“No other article of food offers so much scope for the inventive genius of a thoughtful cook as the egg,” writes Adolphe Meyer in his vest pocket treatise Eggs in a Thousand Ways (Hotel Monthly Press, 1917). Eggs benedict is a testament to that theory: there are as many variations of this classic brunch dish as there are chickens that lay eggs. Meyer’s book lists no fewer than 200 riffs on the theme of the poached egg on a pedestal; many of them have become mainstays at brunch palaces all over the country, from Tavern on the Green in New York City to Brennan’s in New Orleans. Here are a few of our favorites.
Eggs Benedict Arnold Recipes vary, but a popular one calls for poached eggs nestled on biscuits and smothered with sausage gravy—a distinctly Southern take on the Yankee original.
Eggs Chesapeake This dish is prepared the same way as eggs benedict, except that the Canadian bacon is replaced with crab cakes.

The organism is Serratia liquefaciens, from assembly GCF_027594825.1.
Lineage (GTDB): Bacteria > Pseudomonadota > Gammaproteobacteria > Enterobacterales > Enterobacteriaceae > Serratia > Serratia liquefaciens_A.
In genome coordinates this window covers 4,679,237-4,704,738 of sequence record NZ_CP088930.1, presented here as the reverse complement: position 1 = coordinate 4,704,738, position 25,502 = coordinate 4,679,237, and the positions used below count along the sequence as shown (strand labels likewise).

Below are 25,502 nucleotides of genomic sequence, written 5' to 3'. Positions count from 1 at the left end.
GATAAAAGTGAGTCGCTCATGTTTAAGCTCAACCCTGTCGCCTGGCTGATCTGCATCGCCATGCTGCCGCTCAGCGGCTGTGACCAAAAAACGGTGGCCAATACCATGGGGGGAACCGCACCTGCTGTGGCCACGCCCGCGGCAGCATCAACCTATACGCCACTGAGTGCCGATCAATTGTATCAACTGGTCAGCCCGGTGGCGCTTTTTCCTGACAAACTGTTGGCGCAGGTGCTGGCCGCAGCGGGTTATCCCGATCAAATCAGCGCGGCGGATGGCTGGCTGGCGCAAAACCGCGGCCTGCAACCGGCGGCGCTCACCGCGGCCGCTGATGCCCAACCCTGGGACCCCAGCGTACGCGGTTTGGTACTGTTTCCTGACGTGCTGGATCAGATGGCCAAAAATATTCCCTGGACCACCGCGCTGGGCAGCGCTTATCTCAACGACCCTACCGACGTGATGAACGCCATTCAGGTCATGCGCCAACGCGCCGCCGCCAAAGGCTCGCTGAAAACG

Eggs Florentine Sauteed spinach provides a bed for the poached eggs, which are coated with hollandaise sauce. This dish is sometimes sprinkled with grated parmesan and then broiled until the cheese is hot and bubbly.
Eggs Hussarde This New Orleans specialty consists of rusks topped with thick slices of tomato and tasso ham, both covered with a veal stock-enriched red wine sauce called marchand de vin and crowned with poached eggs, which, in turn, are coated with hollandaise sauce. The name is said to be an allusion to the tomato red uniforms worn by hussars, the 15th-century European mercenary soldiers.
Eggs Provençale Thin slices of fried bread are topped with poached eggs and doused with a garlicky Mediterranean-style tomato sauce.
Eggs Sardou One of the signature dishes of Antoine’s in New Orleans, where it was invented, eggs sardou is made by filling hollowed-out artichoke bottoms with creamed spinach, topping them with poached eggs, and ladling hollandaise sauce over it all.